Sunday, August 26, 2012

Meeting Padre Pio of Pietrelcina

The year 2008 marked the 40th year of Padre Pio's death.  In observance of the said occasion, the exhumed remains of the beloved Italian saint was put on display at the Church of Santa Maria della Grazie.  Thousands of devotees from all over the world came to the quaint town of San Giovanni Rotonda in Foggia, Puglia, Italy to pay their respects to the capuchin friar.

A portrait of Padre Pio of Pietrelcina
We were indeed blessed since our travel to Italy coincided with the schedule of the public viewing of the remains of Padre Pio.   We did not think twice of foregoing our plan of visiting Naples so that we can make a pilgrimage to San Giovanni Rotondo during the last week of our trip.      

We knew that the train ride from Rome to Foggia would take about four to five hours.  Hence, we decided to take the train enroute to Lecce which leaves just after midnight so we can make the most out of our one day trip to the pilgrimage site.

A busy Roma Termini just before midnight (Photo credit: Raymund Zapanta)

It was still dark when we arrived in Foggia at about five o'clock in the morning.  As the second trip of the bus that goes to San Giovanni Rotonda would not arrive at least one hour and twenty minutes after, we decided to grab something to fill our empty stomachs at the convenience store just across the train station.   

Foggia Train Station at dawn  (Photo credit: Raymund Zapanta)

 A lot of people were already in the area by the time the bus that will bring us to San Giovanni Rotondo arrived.  We excitedly hopped aboard the vehicle and chatted away the one hour trip. 

A stunning sunrise greeted us as we make our way
to San Giovanni Rotondo (Photo credit: Jun Pimentel)

Chilling wind greeted us when we alighted the bus.  The skies were overcast and we thought that rain would likely fall.  

Early morning in San Giovanni Rotondo (Photo credit: Raymund Zapanta)

We held on tight to our coats as we walked a few blocks to the Church of Santa Maria della Grazie, the church which housed the remains of Padre Pio.  We cannot wait to see Padre Pio!

Church of Santa Maria della Grazie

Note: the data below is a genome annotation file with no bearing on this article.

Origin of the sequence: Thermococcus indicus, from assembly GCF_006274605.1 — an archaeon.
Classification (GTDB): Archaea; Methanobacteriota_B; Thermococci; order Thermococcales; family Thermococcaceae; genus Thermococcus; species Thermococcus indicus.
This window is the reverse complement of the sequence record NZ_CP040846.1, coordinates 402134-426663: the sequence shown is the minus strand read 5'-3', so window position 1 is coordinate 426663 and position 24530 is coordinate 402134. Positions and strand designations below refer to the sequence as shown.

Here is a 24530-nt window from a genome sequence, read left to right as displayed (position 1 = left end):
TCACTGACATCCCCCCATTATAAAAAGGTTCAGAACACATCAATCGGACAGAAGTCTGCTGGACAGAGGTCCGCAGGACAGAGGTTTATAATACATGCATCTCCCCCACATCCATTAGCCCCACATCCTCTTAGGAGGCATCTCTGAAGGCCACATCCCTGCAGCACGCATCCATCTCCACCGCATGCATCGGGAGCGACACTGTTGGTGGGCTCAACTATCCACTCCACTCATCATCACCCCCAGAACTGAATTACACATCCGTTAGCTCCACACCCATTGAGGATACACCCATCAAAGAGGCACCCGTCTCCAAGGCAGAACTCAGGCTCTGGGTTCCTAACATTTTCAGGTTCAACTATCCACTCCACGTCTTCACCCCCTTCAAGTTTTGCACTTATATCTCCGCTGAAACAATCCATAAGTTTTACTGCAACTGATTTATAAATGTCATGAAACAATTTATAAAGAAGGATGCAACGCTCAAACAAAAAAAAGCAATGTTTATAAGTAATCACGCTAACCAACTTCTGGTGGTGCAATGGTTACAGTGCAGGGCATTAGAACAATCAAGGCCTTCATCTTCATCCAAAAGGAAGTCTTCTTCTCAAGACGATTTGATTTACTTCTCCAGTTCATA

To reach the crypt were the body of the miraculous saint was displayed, we entered the side door of the church.  We passed through a corridor filled with memorabilia of Saint Pio, including his confessional box where spent an average of 12 hours per day.  It is said that Padre Pio often told the penitents all the sins they have committed even before they could confess them.  

We also saw a wax figure of Pope John Paul II, who was said to be a close friend of Padre Pio.  We also watched a short video of the last mass performed by the capuchin friar and the exhumation of his remains.   

I had goosebumps as I walked towards the dimly-lit hall where Padre Pio's body laid.  The first image I saw was an old lady kneeling and fervently praying in front of the capuchin friar.   I could feel her sincerity as she whispered her prayers.   


Eager as I was to see the incorrupt body of Saint Pio, I nevertheless took my sweet time walking towards him.  

Before I went near the beloved saint, I carefully read the inscription on the wall.  I didn't know how to read Italian. I could only pick out a few familiar words, but I tried my best to interpret what the message on the wall meant.   I believed that Pope Paul VI's message was that Padre Pio performed a lot of miracles and that we was famous around the world for them.  Was Padre Pio a philosopher?  Saint Pio was the Lord's representative, he having the same stigmata of the Lord.  Padre Pio was a man who liked to pray.   

I later learned that the message is translated as "The same miracle will happen for you, as it happened for Padre Pio... See the fame he had, the world-wide clientele he gathered around him. Why did this happen? Perhaps because he was a philosopher, because he was wise, because he had great means at his disposal? No - it was because he said Mass humbly, heard confessions from morning till night and was - a hard thing to say - a representative of Our Lord, sealed with His very wounds. He was a man of prayer and suffering."

I slowly turned my eyes towards Padre Pio.  I gazed at his face.*  He looks peaceful, yet alive. It looked as if that he was just sleeping and would rise from his slumber any moment.   

I dropped to my knees and began to say my prayer.  It took a long while to say all the things coming from my heart.  I was indeed blessed to have come to Italy at that opportune time to see Padre Pio.  Not everyone would have such chance.

I don't know how long I gazed at the saint's face before I decided to walk around the room.  I never wanted to leave too soon.

As I walked around the room, I silently watched my fellow pilgrims whisper their fervent prayers.

As I climbed the stairs to exit the hall, I began to think about the life and miracles of Padre Pio.

Who was Padre Pio?  Why was he so loved by so many?  Why would millions of pilgrim visit his shrine and millions more ask for his intercession?

*It is said that a silicon mask was placed over Padre Pio's face when his remains were put on display.  

To be continued...

Sending you happy thoughts...

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